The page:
Sages, Masters, and Elders may be the most historically recognized "keepers of wisdom." but they are not the only ones. The rest of us are, too. The thing is -- we don't always know it. Our wisdom is often invisible to us. It is hiding. Unseen. Unacknowledged. And unexpressed. And where our wisdom is hiding, more often than not, is in our stories -- much like water is hiding in underground springs.

Everyone has wisdom inside them. Everyone. Everyone has learned something profound, soulful, and timeless in this life. Everyone has something meaningful to share and when they share it in the form of story, they have the potential to spark wisdom in others. Like, for example, the following story -- a brief retelling of an old Zen tale.

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Once upon a time, in feudal Japan, there was an old monk living in a monastery deep in the mountains. Ever since he was a small boy he had lived in this monastery and was considered by his fellow monks to be a most extraordinary soul. Every morning he would awake at 4:00 am and meditate for two hours. Then he practiced calligraphy and prepared breakfast for the other monks. Every afternoon, he read the sutras and, when he wasn't chanting mantras or writing haiku, he worked in the garden. Silently, of course.

Years passed. Seasons came and went. And so did his youth. But no matter how much effort he made, the enlightenment experience he was so diligently seeking never came. And so one day, in his 70th year, he decided to leave the monastery and return to the world. "Why should I continue with all these spiritual practices," he asked himself, "if they are not helping me reach my ultimate goal?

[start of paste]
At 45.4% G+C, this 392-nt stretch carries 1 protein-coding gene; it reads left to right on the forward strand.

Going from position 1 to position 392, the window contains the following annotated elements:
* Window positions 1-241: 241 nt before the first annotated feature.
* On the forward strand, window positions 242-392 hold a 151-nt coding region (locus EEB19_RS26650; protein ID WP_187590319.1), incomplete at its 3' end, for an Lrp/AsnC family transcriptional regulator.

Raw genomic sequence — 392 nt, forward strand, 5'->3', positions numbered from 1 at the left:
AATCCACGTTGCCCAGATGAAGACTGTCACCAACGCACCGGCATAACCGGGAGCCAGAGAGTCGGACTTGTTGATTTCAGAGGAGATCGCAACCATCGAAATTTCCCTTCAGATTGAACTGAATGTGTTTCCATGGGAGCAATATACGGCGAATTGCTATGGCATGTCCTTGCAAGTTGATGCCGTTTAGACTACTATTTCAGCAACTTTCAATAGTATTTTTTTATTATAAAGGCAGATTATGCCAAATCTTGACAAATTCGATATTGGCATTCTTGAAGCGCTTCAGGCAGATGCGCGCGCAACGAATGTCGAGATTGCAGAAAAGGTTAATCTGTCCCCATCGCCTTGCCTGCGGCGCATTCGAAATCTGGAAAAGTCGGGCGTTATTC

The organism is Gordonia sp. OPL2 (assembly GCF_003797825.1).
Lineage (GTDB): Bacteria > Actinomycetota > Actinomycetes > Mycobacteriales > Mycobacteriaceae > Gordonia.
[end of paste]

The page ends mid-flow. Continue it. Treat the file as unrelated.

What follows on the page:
Needing to earn a living, he soon got a job as a sweeper in a local cemetery. Every day he went to work. And every day he swept.

And then, one sunny day, three years into his new, non-monastic life, a stone he had just swept off the path smashed into a tree and split in two. And when it did, something in him split in two, cracked wide open -- the kind of open that never closes again. Everything, suddenly, became totally clear to him. The enlightenment he had been seeking for 50 years had finally happened. Just like that.

The 40 stories in Storytelling for the Revolution are 40 stones splitting in two -- 40 examples of spontaneously occurring moments of truth -- awakenings, both large and small, none of which have ever made it to the evening news. Some of them are from my own life. Some are from the lives of others. They are, metaphorically speaking, a kind of DaVinci code that offers clues to the encrypted wisdom lurking just beneath the surface of our life -- the hard-to-communicate essence that ultimately defines what it means to be fully alive.